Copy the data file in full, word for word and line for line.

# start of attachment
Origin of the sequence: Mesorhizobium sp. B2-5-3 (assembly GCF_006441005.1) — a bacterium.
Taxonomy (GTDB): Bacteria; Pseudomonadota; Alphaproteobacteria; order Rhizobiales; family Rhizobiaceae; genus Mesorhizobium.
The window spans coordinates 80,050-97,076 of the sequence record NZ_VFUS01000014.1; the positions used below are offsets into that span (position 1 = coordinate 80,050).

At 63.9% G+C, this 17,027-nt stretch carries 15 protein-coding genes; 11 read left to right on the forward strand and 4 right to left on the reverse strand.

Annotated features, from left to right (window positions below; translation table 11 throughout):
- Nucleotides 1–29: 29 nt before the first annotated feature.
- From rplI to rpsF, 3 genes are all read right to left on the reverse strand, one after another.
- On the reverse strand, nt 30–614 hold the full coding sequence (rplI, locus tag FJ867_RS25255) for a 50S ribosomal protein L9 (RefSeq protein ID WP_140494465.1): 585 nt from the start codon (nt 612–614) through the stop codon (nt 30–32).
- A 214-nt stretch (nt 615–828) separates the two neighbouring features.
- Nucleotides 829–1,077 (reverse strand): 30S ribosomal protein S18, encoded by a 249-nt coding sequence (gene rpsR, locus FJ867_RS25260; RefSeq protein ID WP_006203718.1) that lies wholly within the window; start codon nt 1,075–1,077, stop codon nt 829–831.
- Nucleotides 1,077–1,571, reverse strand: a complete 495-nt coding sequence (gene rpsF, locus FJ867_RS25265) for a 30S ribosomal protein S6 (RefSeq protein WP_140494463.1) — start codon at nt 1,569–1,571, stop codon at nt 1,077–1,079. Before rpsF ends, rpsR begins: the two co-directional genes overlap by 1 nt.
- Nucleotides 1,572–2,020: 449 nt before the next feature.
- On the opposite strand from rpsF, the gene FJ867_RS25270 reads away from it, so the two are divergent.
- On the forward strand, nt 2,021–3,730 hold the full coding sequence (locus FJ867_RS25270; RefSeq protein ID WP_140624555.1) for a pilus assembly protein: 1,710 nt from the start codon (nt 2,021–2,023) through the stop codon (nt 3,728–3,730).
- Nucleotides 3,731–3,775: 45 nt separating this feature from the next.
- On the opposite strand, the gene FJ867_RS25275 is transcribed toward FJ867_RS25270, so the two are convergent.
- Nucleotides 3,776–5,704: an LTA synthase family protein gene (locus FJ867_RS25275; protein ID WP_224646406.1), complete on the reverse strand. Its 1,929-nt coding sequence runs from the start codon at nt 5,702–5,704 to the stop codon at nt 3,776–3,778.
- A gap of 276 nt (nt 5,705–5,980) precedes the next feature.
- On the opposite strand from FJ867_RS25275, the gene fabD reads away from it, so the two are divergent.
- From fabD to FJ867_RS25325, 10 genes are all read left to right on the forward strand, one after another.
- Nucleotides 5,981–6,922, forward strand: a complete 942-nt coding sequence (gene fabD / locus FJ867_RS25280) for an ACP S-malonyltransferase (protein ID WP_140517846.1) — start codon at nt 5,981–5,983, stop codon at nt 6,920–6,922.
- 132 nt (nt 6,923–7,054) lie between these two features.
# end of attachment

Origin of the sequence: Mesorhizobium sp. B2-5-3 (assembly GCF_006441005.1) — a bacterium.
Taxonomy (GTDB): Bacteria; Pseudomonadota; Alphaproteobacteria; order Rhizobiales; family Rhizobiaceae; genus Mesorhizobium.
The window spans coordinates 80,050-97,076 of the sequence record NZ_VFUS01000014.1; the positions used below are offsets into that span (position 1 = coordinate 80,050).

At 63.9% G+C, this 17,027-nt stretch carries 15 protein-coding genes; 11 read left to right on the forward strand and 4 right to left on the reverse strand.

Annotated features, from left to right (window positions below; translation table 11 throughout):
- Nucleotides 1–29: 29 nt before the first annotated feature.
- From rplI to rpsF, 3 genes are all read right to left on the reverse strand, one after another.
- On the reverse strand, nt 30–614 hold the full coding sequence (rplI, locus tag FJ867_RS25255) for a 50S ribosomal protein L9 (RefSeq protein ID WP_140494465.1): 585 nt from the start codon (nt 612–614) through the stop codon (nt 30–32).
- A 214-nt stretch (nt 615–828) separates the two neighbouring features.
- Nucleotides 829–1,077 (reverse strand): 30S ribosomal protein S18, encoded by a 249-nt coding sequence (gene rpsR, locus FJ867_RS25260; RefSeq protein ID WP_006203718.1) that lies wholly within the window; start codon nt 1,075–1,077, stop codon nt 829–831.
- Nucleotides 1,077–1,571, reverse strand: a complete 495-nt coding sequence (gene rpsF, locus FJ867_RS25265) for a 30S ribosomal protein S6 (RefSeq protein WP_140494463.1) — start codon at nt 1,569–1,571, stop codon at nt 1,077–1,079. Before rpsF ends, rpsR begins: the two co-directional genes overlap by 1 nt.
- Nucleotides 1,572–2,020: 449 nt before the next feature.
- On the opposite strand from rpsF, the gene FJ867_RS25270 reads away from it, so the two are divergent.
- On the forward strand, nt 2,021–3,730 hold the full coding sequence (locus FJ867_RS25270; RefSeq protein ID WP_140624555.1) for a pilus assembly protein: 1,710 nt from the start codon (nt 2,021–2,023) through the stop codon (nt 3,728–3,730).
- Nucleotides 3,731–3,775: 45 nt separating this feature from the next.
- On the opposite strand, the gene FJ867_RS25275 is transcribed toward FJ867_RS25270, so the two are convergent.
- Nucleotides 3,776–5,704: an LTA synthase family protein gene (locus FJ867_RS25275; protein ID WP_224646406.1), complete on the reverse strand. Its 1,929-nt coding sequence runs from the start codon at nt 5,702–5,704 to the stop codon at nt 3,776–3,778.
- A gap of 276 nt (nt 5,705–5,980) precedes the next feature.
- On the opposite strand from FJ867_RS25275, the gene fabD reads away from it, so the two are divergent.
- From fabD to FJ867_RS25325, 10 genes are all read left to right on the forward strand, one after another.
- Nucleotides 5,981–6,922, forward strand: a complete 942-nt coding sequence (gene fabD / locus FJ867_RS25280) for an ACP S-malonyltransferase (protein ID WP_140517846.1) — start codon at nt 5,981–5,983, stop codon at nt 6,920–6,922.
- 132 nt (nt 6,923–7,054) lie between these two features.